LAGRANGE — The Rural Lorain County Water Authority narrowly voted to hire a new law firm during a contentious meeting Wednesday.
The vote was 12 to 9 with one abstention to hire Fauver, Keyse-Walker & Donovan, where Carlisle Township Trustee Robert White works. Carlisle Township is part of Rural Water, and White would handle the bulk of the legal work for the water district under the contract.
Amherst Township Trustee Dennis Abraham and other critics of the plan to hire White’s firm said they were concerned about potential conflicts of interest if Carlisle Township and Rural Water found themselves in conflict.
“Doesn’t that present a dilemma for all parties concerned?” Abraham asked during the debate.
In its proposal, Fauver, which also represents The Chronicle-Telegram, wrote that White would take steps to avoid any conflicts.
“In order to fulfill his ethical obligations, Robert White would abstain from deliberations and voting as a Carlisle Township Trustee in all matters involving RLCWA, including the appointment of Carlisle Township’s representative to the RLCWA Board,” the proposal said. “In addition, he would advise RLCWA of the necessity to obtain outside counsel regarding any legal matters that may arise with the Township.”
White had sought opinions from both Assistant County Prosecutor Gerald Innes and the Ohio Ethics Commission about whether he could serve as both a township trustee and lawyer for Rural Water.
The Ethics Commission concluded that while there were potential problems with White serving in the dual roles, those could be avoided by following several steps, including making sure that as a trustee he wasn’t involved in decisions involving Rural Water.
Carlisle Township’s Rural Water representative, Keith Loczi, who was appointed by the trustees, didn’t vote when the Executive Committee voted 5-2 earlier this month to recommend hiring White’s firm. Loczi was absent from Wednesday’s meeting.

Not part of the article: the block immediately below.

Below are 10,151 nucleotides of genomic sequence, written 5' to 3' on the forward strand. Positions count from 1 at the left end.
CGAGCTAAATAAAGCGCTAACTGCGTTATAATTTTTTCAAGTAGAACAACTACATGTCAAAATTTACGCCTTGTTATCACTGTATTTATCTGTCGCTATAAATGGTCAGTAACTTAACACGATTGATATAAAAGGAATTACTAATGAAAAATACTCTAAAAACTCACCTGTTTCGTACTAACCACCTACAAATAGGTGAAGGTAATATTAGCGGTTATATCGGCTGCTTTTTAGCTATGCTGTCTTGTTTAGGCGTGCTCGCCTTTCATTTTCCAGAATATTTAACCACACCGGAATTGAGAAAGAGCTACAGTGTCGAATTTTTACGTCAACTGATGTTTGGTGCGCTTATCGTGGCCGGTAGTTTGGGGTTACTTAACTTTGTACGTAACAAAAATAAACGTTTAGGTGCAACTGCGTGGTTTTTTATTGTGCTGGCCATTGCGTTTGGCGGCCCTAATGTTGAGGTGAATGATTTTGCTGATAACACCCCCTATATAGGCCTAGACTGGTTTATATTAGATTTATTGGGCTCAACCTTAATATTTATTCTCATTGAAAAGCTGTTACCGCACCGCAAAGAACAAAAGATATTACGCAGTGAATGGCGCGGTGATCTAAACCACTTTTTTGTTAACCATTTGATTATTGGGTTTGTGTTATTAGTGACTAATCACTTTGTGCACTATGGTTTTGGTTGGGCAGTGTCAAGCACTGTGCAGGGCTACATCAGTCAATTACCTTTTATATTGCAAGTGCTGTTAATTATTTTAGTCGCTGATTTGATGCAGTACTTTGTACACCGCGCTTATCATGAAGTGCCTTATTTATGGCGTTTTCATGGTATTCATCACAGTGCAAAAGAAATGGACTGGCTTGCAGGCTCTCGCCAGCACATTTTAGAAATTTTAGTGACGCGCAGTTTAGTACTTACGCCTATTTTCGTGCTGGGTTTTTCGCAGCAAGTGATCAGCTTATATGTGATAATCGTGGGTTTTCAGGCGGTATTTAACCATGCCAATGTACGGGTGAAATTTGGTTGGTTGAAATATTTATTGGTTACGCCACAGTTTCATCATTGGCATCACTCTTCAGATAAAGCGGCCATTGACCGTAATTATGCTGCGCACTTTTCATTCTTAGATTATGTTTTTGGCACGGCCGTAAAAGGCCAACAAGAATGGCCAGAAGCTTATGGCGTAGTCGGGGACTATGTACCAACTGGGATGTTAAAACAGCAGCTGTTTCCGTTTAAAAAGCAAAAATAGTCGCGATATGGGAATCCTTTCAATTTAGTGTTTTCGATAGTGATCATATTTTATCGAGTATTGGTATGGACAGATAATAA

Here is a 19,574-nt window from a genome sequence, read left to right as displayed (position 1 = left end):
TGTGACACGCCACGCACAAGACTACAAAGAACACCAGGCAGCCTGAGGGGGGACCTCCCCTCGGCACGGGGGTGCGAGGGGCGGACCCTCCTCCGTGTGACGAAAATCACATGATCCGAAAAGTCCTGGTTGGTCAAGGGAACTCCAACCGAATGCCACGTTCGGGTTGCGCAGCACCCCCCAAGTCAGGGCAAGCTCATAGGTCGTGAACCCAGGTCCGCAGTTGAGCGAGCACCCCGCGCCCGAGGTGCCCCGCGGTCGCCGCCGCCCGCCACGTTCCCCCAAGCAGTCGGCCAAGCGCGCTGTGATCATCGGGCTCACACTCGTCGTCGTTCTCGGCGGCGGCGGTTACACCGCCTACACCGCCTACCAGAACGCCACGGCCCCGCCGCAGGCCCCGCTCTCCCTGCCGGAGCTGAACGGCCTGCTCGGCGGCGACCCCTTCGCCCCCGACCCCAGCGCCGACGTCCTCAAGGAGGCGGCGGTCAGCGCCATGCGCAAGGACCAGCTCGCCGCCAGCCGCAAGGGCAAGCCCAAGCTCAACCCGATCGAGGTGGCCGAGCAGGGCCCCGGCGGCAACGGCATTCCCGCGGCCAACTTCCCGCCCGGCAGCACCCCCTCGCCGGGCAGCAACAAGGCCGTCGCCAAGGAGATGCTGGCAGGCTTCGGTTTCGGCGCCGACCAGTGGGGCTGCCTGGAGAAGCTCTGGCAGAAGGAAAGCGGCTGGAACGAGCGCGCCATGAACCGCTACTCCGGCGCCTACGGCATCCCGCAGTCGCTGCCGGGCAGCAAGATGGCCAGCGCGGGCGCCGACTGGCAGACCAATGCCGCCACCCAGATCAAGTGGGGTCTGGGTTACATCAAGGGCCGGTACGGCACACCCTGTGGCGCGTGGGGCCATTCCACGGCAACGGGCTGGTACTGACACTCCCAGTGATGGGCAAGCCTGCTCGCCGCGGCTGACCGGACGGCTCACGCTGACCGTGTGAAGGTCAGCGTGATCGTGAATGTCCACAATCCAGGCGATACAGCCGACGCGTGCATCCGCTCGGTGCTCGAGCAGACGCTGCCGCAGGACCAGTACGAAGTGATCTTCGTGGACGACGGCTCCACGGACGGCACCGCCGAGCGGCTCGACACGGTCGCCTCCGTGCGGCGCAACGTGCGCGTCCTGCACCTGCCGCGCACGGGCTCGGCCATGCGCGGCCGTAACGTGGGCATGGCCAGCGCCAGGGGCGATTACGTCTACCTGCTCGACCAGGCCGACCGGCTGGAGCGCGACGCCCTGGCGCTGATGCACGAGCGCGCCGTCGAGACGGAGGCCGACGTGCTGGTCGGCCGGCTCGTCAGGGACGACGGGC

The Ethics Commission also said the vote to hire White’s firm needed to be done publicly with all involved being aware of the possible conflict and that the firm’s be the lowest and best bid.
Four companies, including Fauver, submitted proposals and Fauver’s was the lowest, according to the Executive Committee’s review. The firm will be paid a monthly fee of $500 for general legal work and attending one meeting per month. Additional legal work or extra meetings would cost between $165 and $200 per hour.
Board President Dale Rundle of Columbia Township, who voted against hiring Fauver, said that on average Rural Water uses about 24 hours of legal work per month.
The second-best proposal, according to the Executive Committee, came from the Norwalk firm of Lynch, White & Jackson, which said it would charge $2,100 per month for attending one meeting and 10 hours of legal work. There would be an additional fee of $1,400 for the second 10 hours of legal work in a month and another fee of $1,300 for the third 10 hours of work the firm did. Beyond that hourly rates of between $150 and $250 per hour would be charged.
Abraham also was concerned about how the Executive Committee went about the search process. The water board voted in January to look into hiring new attorneys following complaints from some board members over legal advice Rural Water’s former lawyers gave during a dispute last year in which Pittsfield Township Trustee Mark McConnell was removed from the board.
McConnell’s removal was later deemed illegal by a county judge and he now serves as Rural Water’s vice president. The board’s previous law firm, O’Toole, McLaughlin, Dooley & Pecora, resigned Feb. 4 in a letter that said that firm didn’t want to work based off a monthly fee given the complexity of the legal issues facing Rural Water.
Abraham said the January vote called for Rural Water General Manager Tim Mahoney to prepare a request for proposal for legal services and then bring it back to the full board for approval.
But instead, Abraham said, the Executive Committee launched a search, conducted interviews and ultimately recommended a new law firm.
“I really feel the Executive Committee has usurped the authority of the general board,” Abraham said, something he warned could possibly lead to someone challenging the legality of how the new law firm was hired.
Huntington Township Trustee Mary Beth Derikito said Abraham’s concerns showed the dangers of Rural Water operating without legal advice.
“I think this just points out how much we need an attorney on this board,” she said.
The board voted to move ahead with hiring a law firm despite what Rundle acknowledged were problems with how the Executive Committee went about the selection process.